Dr. Goodine and her team are also testing out a variety of tools to help facilitate this process. For example, they are currently testing a computer-generated medication calendar that pharmacists can give patients to take home and which shows them when to take specific medications and how much of them to take. Using this medication calendar, pharmacists will be able to summarize any medication changes made in hospital and explain why they were made, help make patients aware of tools such as dosette boxes and blister packaging, and verify if the patients’ community pharmacy has any new medications in stock and whether or not these medications are covered by the patients’ drug plan. A frequent comment pharmacists heard from patients is that they appreciated having all this information written in front of them in a way that they understood and having access to it whenever they needed it.

A collaborative effort to streamline patient discharge, medication, and recovery

The Hospital to Home Project has gotten off the ground thanks to two key partners: Penny Demmings, a patient partner, and Renee Erb, a community pharmacist partner. They both joined the project looking to help improve medication accessibility and patient care.

Patient partner Penny Demmings

Penny Demmings

Penny Demmings has been involved with the project as a patient partner since the very beginning.

She got involved to help make a difference in the lives of patients, pharmacists, physicians and nurses across Canada. “If I were a hospital patient, I’d appreciate having a pharmacist to talk to so that I can understand why I need different medications, what medications are being added, changes in dosages, etc.,” explained Ms. Demmings.

She is confident that this project will not only help patients directly, but also improve the quality of the care they receive, and even help relieve some of the challenges hospital staff face when patients are signing their release forms. “This project could impact patients’ lives in a very strong way, while simultaneously impacting doctors and nurses. Having a pharmacist available in hospitals to answer questions and provide information to both patients and doctors and nurses will help round out hospital teams. Pharmacists help fill gaps in knowledge that are sometimes found during the discharge process.”

Community pharmacist Renee Erb

Renee Erb

Renee Erb is a community pharmacist with Lawton Drugs and a certified diabetes educator. She got involved in the Hospital to Home Pharmacy Project as she was looking to help improve patients’ access to health information and patient care. She participated in group meetings with researchers and staff, providing her input and sharing her experiences and perspectives as a pharmacist.

Overall, it was a team effort, and demanded respectful collaboration between researchers, patients, and other partners like Dr. Erb.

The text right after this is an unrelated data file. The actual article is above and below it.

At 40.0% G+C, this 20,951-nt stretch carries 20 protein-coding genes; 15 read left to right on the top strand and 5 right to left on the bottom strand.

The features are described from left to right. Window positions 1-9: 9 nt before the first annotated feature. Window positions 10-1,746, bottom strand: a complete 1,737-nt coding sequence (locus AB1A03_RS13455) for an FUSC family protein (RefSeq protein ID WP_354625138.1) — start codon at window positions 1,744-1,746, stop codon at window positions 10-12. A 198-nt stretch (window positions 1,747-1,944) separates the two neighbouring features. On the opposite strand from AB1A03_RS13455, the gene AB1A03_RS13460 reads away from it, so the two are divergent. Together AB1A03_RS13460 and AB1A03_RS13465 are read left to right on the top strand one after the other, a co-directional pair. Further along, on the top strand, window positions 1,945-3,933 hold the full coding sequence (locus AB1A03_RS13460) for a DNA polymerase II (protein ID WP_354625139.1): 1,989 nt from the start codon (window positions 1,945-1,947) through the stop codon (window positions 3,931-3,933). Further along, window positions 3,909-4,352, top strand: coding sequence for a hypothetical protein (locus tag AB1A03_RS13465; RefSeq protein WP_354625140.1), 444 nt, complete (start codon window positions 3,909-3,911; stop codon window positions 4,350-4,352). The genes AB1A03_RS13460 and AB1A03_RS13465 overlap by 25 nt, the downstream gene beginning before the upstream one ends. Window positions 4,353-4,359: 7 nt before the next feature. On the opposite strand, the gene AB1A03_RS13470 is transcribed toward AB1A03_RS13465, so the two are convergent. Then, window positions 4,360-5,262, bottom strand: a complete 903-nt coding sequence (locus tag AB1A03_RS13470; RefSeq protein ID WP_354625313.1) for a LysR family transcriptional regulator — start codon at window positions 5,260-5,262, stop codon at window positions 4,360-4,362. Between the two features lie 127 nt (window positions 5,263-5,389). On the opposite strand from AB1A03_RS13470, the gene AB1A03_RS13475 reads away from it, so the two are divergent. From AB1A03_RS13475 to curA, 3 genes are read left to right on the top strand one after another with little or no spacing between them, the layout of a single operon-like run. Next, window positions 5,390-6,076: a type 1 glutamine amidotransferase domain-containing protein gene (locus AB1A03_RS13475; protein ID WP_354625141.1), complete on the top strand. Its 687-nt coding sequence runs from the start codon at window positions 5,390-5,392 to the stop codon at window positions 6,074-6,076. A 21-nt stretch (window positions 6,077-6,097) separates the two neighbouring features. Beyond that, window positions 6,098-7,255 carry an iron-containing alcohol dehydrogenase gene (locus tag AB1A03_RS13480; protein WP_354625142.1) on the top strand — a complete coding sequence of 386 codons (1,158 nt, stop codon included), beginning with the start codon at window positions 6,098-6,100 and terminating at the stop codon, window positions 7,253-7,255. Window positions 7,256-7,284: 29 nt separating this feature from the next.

“My experience working with this research team was great; many people don’t know how complex pharmacy work can get, how much multitasking we’re doing. I’m glad I was able to share my personal experiences with the research team.”

Ms. Erb encourages patients to get involved in patient-oriented research projects, because their perspectives improve the project quality and relevancy to patients. “The research team wants to provide the best possible experience for patients, while making sure patients are healthy and safe. To do so, we need to have the right conversations with the right people about their medication,” she says.

As time goes on, Ms. Erb believes that this project will help address many of the gaps she has seen in patient care. The Hospital to Home Project promises to help keep patients out of the hospital and at home, supplied with the right information, alleviating some of the stress on the current health care system.

Laying the groundwork for the future of discharge nationwide

As the Hospital to Home Project continues, Dr. Goodine and her team will further develop their tools to facilitate hospital discharge for patients.

Currently, they are focusing on implementing the Hospital to Home Project in New Brunswick, eventually expanding across Canada to help patients from coast to coast. The research team is currently collecting data to evaluate the impact of the pilot project. Dr. Goodine and her team are aware that there is still lots of work to do before fully implementing this project. “The most satisfying part has been the appreciation of patients and families. This further validates that this is an area that needs further study and improvement.” Partly because of her work on the Hospital to Home Pharmacy Project, in 2023, Dr. Goodine was named Canadian Pharmacist of the Year by the Canadian Pharmacists Association.